The second risk is that of degrading the technical assets we are working on, commonly expressed as technical debt. This is the recognition that the work we do now must not be done in such an unmaintainable way as to break the next. Software that can’t be changed is already dead.
Morale is understandably quite a difficult thing to put numbers to. An individual’s subjective feeling is always by definition “true” here though. The approach we take is based on Daniel Pink’s amazing work on
in thought-work contexts. For the team we focus on purpose and autonomy (which we express as alignment and agency), leaving mastery to the individual’s career plan.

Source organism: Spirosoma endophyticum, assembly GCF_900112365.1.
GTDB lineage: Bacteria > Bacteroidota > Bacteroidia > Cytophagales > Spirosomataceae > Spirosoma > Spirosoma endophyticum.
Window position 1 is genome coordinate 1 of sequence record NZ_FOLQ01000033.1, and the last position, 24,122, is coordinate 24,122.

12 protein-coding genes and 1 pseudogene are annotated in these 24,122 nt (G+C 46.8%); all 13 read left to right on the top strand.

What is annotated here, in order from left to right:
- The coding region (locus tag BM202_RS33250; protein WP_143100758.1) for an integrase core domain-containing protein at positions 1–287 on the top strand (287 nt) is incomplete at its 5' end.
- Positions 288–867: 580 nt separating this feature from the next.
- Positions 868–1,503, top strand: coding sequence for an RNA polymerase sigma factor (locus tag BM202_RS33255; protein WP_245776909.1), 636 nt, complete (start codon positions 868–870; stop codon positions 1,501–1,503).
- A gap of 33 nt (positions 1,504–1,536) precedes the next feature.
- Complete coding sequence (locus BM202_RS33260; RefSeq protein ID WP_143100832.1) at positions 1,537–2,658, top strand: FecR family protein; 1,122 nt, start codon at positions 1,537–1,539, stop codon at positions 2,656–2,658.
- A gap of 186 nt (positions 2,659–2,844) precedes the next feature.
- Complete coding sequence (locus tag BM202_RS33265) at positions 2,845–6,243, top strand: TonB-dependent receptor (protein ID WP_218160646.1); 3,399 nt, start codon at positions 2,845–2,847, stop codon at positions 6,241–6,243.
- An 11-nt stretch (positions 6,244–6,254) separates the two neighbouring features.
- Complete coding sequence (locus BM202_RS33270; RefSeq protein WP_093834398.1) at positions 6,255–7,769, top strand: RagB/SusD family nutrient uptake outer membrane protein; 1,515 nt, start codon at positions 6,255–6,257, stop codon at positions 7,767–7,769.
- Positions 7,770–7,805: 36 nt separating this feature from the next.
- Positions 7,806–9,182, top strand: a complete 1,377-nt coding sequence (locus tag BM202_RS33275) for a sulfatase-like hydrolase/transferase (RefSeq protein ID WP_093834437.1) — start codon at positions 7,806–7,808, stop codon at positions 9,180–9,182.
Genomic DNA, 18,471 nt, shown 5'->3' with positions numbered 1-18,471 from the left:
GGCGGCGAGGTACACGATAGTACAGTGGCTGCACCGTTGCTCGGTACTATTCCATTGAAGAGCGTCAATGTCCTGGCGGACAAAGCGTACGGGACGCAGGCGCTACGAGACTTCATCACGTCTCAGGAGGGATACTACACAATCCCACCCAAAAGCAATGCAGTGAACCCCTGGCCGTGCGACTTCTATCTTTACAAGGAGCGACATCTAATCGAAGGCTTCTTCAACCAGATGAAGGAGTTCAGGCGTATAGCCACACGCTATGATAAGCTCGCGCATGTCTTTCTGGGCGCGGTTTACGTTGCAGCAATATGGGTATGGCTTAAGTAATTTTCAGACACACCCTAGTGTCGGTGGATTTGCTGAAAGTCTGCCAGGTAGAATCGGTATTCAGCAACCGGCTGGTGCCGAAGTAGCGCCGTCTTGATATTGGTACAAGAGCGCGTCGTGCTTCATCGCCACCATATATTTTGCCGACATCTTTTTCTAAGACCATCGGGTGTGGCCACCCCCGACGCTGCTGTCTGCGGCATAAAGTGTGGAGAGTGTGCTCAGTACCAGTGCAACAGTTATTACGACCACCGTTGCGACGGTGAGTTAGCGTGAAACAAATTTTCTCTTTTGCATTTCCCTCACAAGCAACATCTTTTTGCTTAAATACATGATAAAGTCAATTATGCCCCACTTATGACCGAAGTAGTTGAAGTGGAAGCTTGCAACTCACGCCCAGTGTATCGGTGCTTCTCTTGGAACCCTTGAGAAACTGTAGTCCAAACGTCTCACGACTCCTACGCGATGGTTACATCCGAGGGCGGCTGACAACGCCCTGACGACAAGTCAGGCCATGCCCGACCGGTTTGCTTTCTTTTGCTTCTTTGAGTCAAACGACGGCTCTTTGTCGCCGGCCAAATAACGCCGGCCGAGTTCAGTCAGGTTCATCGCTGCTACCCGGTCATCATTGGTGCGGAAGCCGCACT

We draw this into a 2x2 grid (because we are after all a consultancy). Then the team members put their individual dots on the graph. Looks like this:
This is actual data from one of our teams. Doing well, but a couple of dots look like they have something to say...
Repeating this on a regular (e.g. sprint) basis allows us to look at movement of the cluster, outliers, and splits. We can do this anonymously (to remove anchoring) or in-person (for shared instant feedback) and it’s good to switch back and forth. There’s no wrong here and it’s allowed people an opportunity to clearly register discomfort. Actions will obviously be very contextual and sometimes personal but the trigger points themselves are now obvious.
Measuring technical debt
Technical debt is thankfully a much more objective and (generally) neutral subject. It’s also largely a solved problem through the use of SonarQube. Yes, there’s some back-and-forth engineers will always have about what constitutes good and bad (non-engineers would be shocked how